• Most ECs support 3-5 different interfaces to the flash chip. Depending on the software running on the EC, none, some or all of them can be disabled. So if you want to support a given embedded controller with reasonable reliability, you have to write code for all flash interfaces (usually vastly different from each other).
    • During a flash erase/read/write, flashrom competes with the EC for flash access. The EC usually executes its software directly from flash (no RAM involved) and starving the EC instruction decoder may crash the EC. If you erase the part of the flash chip where the EC fetches its instructions from, the EC will execute garbage and crash/misbehave. When (not if, it always happens) the flash chip is in ID mode during flash probing, the EC will mistake the ID data for instructions and execute them, resulting in a crash.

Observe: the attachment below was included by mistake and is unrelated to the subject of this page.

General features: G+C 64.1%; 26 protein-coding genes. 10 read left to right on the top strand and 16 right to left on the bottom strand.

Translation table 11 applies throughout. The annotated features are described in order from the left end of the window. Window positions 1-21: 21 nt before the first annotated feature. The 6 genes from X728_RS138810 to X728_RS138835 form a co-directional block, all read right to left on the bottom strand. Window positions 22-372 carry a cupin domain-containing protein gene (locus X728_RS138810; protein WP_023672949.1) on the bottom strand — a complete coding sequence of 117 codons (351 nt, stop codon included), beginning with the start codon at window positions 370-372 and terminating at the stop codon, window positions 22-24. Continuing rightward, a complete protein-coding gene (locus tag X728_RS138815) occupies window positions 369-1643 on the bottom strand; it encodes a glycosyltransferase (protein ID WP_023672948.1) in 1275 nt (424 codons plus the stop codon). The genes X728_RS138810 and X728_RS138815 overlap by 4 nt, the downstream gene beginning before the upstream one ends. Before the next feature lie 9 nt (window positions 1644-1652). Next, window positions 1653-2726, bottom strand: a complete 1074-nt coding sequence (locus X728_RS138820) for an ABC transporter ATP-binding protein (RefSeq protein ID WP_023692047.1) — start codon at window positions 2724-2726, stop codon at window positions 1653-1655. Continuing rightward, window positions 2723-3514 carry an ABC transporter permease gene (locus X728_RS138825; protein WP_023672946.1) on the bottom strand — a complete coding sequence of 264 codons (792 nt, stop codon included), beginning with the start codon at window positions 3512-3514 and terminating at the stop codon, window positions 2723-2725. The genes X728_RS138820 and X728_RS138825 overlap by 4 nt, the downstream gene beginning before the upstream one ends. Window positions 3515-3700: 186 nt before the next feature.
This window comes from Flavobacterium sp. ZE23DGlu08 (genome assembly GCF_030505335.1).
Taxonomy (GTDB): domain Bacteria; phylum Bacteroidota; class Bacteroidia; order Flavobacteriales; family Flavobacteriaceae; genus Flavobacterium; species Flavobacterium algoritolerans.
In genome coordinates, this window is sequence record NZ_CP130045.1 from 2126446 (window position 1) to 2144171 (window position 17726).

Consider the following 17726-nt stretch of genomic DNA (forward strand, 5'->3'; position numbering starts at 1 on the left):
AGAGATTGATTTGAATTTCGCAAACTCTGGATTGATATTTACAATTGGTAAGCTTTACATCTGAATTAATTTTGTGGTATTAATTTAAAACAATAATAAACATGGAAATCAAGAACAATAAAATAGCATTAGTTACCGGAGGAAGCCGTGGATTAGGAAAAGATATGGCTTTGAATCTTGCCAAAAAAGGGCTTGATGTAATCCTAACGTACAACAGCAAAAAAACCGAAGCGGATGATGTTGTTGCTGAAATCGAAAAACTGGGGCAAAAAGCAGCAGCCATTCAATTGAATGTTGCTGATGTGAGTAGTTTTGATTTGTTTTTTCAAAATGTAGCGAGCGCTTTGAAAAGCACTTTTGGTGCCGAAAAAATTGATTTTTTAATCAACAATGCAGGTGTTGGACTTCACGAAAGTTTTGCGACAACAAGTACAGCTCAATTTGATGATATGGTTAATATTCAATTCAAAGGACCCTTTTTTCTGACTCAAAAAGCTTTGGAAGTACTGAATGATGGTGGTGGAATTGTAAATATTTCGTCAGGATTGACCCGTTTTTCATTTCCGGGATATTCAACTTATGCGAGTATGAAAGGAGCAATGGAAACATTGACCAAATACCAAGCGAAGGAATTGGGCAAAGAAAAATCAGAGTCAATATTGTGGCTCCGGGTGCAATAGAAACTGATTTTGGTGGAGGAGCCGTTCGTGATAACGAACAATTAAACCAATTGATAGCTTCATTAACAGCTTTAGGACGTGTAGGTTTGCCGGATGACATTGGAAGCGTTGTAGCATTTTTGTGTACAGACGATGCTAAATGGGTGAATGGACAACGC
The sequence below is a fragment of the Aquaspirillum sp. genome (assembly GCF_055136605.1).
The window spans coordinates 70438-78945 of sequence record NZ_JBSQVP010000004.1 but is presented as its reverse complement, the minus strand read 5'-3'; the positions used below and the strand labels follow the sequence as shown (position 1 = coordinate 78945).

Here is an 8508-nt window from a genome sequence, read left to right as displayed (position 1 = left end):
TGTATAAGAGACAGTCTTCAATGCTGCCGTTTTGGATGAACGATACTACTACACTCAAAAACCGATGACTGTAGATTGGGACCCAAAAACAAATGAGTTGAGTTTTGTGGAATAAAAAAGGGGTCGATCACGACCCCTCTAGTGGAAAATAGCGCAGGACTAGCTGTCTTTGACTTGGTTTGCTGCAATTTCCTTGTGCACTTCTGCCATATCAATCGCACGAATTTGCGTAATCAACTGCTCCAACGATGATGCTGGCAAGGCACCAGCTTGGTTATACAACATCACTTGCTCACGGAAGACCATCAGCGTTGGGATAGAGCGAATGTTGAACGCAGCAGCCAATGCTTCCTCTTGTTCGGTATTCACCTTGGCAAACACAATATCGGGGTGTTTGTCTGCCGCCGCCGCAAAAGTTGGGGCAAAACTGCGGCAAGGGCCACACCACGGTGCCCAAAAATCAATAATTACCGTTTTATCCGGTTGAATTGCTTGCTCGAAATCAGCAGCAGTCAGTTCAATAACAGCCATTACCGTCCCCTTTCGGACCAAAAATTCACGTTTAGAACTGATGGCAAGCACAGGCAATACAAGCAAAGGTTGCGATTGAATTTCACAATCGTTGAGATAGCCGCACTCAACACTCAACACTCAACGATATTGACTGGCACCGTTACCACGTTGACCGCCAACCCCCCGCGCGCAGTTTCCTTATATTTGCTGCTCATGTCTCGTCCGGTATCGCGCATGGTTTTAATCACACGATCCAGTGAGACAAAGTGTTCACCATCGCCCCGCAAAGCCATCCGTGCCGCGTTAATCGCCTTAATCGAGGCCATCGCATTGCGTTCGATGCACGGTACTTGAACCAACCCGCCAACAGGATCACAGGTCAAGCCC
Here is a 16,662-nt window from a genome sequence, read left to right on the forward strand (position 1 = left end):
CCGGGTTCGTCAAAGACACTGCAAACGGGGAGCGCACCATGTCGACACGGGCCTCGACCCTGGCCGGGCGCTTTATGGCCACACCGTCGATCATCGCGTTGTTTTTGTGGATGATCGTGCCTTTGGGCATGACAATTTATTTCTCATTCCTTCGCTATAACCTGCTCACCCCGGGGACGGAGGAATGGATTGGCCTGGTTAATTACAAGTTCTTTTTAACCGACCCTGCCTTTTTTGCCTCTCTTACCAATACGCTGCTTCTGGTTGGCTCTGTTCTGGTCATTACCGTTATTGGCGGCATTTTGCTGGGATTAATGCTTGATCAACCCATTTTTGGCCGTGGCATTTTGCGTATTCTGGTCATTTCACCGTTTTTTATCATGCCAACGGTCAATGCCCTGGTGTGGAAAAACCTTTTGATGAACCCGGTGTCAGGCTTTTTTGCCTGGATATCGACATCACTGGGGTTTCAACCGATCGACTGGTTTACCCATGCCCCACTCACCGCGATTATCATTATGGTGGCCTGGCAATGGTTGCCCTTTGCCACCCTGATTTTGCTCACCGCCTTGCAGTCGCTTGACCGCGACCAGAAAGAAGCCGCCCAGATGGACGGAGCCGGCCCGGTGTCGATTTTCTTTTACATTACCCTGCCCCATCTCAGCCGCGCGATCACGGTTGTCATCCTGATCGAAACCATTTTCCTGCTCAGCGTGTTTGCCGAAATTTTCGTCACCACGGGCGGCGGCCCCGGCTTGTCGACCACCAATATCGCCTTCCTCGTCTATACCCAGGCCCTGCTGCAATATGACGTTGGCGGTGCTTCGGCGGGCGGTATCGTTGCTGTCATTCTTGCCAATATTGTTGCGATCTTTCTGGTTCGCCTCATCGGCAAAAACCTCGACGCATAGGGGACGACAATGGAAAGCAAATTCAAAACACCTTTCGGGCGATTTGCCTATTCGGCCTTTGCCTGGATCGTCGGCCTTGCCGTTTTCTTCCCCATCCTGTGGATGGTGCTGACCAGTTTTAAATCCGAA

• You have to find a way to let the EC software run for some time without requiring flash access. This can be achieved by writing a loop (not really a loop, but this is just to illustrate the point) to EC-internal tiny RAM and then jumping there. Only during that time you can access the flash chip reliably without side effects.
    • After flashing, you have to reset the EC so that it can resume running normally. This is not optional because the EC controls battery charging (among others) and you want that to work.

That said, adding support for an EC is doable. Here is a cheat sheet on what to do.

  • Find out which flash chip you have by physical inspection of the board (or by looking at the internal docs of the manufacturer or the repair manual).